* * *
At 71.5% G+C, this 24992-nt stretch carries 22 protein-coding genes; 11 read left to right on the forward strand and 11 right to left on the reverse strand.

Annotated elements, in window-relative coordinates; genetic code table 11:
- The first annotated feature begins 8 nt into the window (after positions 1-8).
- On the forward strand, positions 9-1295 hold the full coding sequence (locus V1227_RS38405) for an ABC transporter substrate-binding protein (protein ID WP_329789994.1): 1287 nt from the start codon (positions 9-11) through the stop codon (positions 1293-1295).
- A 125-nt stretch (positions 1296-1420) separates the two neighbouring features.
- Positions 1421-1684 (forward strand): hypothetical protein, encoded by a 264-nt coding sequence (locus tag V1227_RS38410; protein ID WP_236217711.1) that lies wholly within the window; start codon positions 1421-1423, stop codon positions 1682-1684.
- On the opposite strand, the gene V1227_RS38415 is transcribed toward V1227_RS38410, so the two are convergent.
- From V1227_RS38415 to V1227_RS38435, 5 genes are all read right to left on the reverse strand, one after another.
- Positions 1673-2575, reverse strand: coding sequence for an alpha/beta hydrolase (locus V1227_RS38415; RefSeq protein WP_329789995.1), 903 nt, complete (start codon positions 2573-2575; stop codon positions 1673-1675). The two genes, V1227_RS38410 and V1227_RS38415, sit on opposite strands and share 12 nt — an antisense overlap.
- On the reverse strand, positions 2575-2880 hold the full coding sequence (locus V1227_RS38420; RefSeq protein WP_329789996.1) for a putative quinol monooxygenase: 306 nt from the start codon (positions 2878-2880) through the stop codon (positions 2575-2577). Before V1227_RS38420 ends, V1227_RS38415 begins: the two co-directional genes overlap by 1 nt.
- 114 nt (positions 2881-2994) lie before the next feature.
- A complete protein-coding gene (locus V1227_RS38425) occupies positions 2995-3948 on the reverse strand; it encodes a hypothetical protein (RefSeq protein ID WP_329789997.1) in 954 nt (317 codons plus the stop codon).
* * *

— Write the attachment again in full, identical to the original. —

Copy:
At 71.5% G+C, this 24992-nt stretch carries 22 protein-coding genes; 11 read left to right on the forward strand and 11 right to left on the reverse strand.

Annotated elements, in window-relative coordinates; genetic code table 11:
- The first annotated feature begins 8 nt into the window (after positions 1-8).
- On the forward strand, positions 9-1295 hold the full coding sequence (locus V1227_RS38405) for an ABC transporter substrate-binding protein (protein ID WP_329789994.1): 1287 nt from the start codon (positions 9-11) through the stop codon (positions 1293-1295).
- A 125-nt stretch (positions 1296-1420) separates the two neighbouring features.
- Positions 1421-1684 (forward strand): hypothetical protein, encoded by a 264-nt coding sequence (locus tag V1227_RS38410; protein ID WP_236217711.1) that lies wholly within the window; start codon positions 1421-1423, stop codon positions 1682-1684.
- On the opposite strand, the gene V1227_RS38415 is transcribed toward V1227_RS38410, so the two are convergent.
- From V1227_RS38415 to V1227_RS38435, 5 genes are all read right to left on the reverse strand, one after another.
- Positions 1673-2575, reverse strand: coding sequence for an alpha/beta hydrolase (locus V1227_RS38415; RefSeq protein WP_329789995.1), 903 nt, complete (start codon positions 2573-2575; stop codon positions 1673-1675). The two genes, V1227_RS38410 and V1227_RS38415, sit on opposite strands and share 12 nt — an antisense overlap.
- On the reverse strand, positions 2575-2880 hold the full coding sequence (locus V1227_RS38420; RefSeq protein WP_329789996.1) for a putative quinol monooxygenase: 306 nt from the start codon (positions 2878-2880) through the stop codon (positions 2575-2577). Before V1227_RS38420 ends, V1227_RS38415 begins: the two co-directional genes overlap by 1 nt.
- 114 nt (positions 2881-2994) lie before the next feature.
- A complete protein-coding gene (locus V1227_RS38425) occupies positions 2995-3948 on the reverse strand; it encodes a hypothetical protein (RefSeq protein ID WP_329789997.1) in 954 nt (317 codons plus the stop codon).